Control Solutions, Inc The new big data architecture has a significant advantage for the BAS industry. The fundamental feature of a smart building is the ability to capture endless data from key performing buildings resources using sensors, wireless and wired networks. The data is transferred to a central processing unit to analyze to take proactive action and then visualize the data for an audience. The rapid growth of data in a building has driven the dashboard industry over the last two years with many players entering the market with various data visualizing panels. As the growth of data increases the big data architecture is a must for the BAS industry to process unstructured data in an efficient manner. However, players need to be careful to avoid the assumption that big data architecture is the only solution in the future for data handling for a smart building. The BAS industry is in a domain where data is captured from key resources to a smart device before it is processed to a database or data warehouse.  The smart device can perform much more functionality than its current capabilities. It can be argued that the word ‘smart’ is the key buzzword that has driven the ICT over the last decade. However are devices really smart? Let’s examine a BAS smart controller. It is currently capturing input data from a sensor network and then outputs action according programmed logic. The data is transferred to a database for further analysis and mining. Is the device really smart?  No, the BAS controller has been performing such functions for over 20 years. Not much has changed in the implementation. Changes are required to take advantage of cheap flash technology available to store the raw data in the device to compute analysis on the fly and take proactive action on the key resources it is monitoring or controlling. Artificial Intelligence technology such as neural networks, fuzzy logic and data mining techniques are proven solutions that can be used in the device to machine learn and make proactive decisions to improve the performance of the resource. For example the most fundamental theory behind a control system is the operation of the PID loop to control an output according to the input and set point that requires user input to tune its parameters. However many integrators or users lack the technical skills to tune these parameters failing its functionality and more importantly wasting the energy resources of a building. The product can have brilliant features but without its core functionality due to user error there is a fundamental problem. A clear solution is to implement an adaptive PID control loop in the device where it learns from past data to adjust its parameter without user intervention. Historical data in the device can be used to achieve such results without the need to send data to a large data warehouse application. Similarly learning applications can be implemented in the device to action energy usage patterns and make proactive decisions on the local device for it to be a truly smart device and a true distributed system. The historical data from the device can be exported to an external application to use big data architecture techniques to perform advance analytics to observe the long term perspective. We have enough capacity and processing power in our smart devices to make short term decisions locally to act faster without being reliant on external applications.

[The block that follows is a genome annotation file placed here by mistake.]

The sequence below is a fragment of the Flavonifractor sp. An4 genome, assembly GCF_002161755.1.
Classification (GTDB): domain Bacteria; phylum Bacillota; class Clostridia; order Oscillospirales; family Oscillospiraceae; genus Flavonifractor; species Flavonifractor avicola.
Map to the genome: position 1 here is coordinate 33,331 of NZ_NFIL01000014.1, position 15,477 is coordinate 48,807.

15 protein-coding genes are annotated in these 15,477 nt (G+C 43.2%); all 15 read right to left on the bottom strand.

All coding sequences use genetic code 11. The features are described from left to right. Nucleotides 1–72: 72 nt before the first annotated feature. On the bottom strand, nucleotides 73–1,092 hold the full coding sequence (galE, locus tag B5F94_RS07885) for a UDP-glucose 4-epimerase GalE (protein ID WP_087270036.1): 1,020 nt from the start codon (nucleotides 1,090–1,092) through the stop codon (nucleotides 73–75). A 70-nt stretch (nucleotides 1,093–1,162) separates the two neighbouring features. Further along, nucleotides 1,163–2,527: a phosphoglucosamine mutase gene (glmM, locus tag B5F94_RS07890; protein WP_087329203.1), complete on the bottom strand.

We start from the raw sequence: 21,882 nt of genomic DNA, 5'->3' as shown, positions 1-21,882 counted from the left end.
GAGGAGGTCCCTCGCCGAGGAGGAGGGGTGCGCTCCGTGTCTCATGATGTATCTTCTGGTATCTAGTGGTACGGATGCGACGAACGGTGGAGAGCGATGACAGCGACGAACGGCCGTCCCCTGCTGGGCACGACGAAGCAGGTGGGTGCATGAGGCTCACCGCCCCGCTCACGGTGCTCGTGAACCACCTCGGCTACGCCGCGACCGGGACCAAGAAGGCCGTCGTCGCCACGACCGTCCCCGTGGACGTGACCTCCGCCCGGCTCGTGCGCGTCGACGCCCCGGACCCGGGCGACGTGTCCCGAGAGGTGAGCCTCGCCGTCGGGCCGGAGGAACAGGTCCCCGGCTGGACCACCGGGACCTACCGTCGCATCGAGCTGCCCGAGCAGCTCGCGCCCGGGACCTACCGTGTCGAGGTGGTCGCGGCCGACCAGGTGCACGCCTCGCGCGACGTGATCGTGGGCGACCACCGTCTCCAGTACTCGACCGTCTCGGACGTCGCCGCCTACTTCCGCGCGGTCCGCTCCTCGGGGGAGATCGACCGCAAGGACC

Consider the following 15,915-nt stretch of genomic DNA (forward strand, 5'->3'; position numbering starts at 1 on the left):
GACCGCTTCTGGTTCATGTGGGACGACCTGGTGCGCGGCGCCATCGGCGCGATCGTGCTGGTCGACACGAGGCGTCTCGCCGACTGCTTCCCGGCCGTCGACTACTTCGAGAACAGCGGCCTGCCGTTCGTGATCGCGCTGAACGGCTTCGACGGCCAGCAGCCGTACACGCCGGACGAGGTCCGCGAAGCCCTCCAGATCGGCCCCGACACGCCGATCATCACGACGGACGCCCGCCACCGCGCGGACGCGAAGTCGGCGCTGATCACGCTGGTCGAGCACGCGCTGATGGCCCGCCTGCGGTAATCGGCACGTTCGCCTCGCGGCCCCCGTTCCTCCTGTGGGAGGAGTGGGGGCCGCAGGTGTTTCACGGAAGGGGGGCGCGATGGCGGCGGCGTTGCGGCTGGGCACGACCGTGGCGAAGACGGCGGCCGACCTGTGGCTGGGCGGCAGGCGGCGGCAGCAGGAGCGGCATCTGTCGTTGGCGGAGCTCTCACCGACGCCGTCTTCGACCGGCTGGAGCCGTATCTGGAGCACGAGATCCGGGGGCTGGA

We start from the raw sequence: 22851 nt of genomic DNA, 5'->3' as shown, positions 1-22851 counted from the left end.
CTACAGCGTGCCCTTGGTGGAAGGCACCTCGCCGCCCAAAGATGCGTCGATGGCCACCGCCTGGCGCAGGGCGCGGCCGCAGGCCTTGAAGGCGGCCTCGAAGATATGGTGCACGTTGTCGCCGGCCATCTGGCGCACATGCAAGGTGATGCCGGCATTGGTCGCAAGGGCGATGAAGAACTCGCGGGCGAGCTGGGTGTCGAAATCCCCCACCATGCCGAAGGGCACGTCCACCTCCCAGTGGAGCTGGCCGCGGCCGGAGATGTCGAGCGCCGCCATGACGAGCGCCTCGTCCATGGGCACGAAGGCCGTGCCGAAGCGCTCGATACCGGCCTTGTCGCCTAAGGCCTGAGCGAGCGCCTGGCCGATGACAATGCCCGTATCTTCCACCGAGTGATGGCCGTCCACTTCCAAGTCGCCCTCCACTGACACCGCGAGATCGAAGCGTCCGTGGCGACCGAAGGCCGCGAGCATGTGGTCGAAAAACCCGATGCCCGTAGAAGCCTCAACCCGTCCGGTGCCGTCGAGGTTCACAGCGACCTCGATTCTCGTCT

Hybrid Solution
Figure 3: Hybrid Solution to manage data in BAS industry

The vendors in the BAS and energy markets need to plan their road map to big data architecture now. However, most vendors have proven smart devices on their platform which can be used to perform many of the data analysis locally using machine learning techniques and to provide proactive feedback to the energy resources it is monitoring and controlling. Imagine the power of advanced data analytics using big data architecture to visualize the long term perspectives and true smart devices that perform proactive decisions.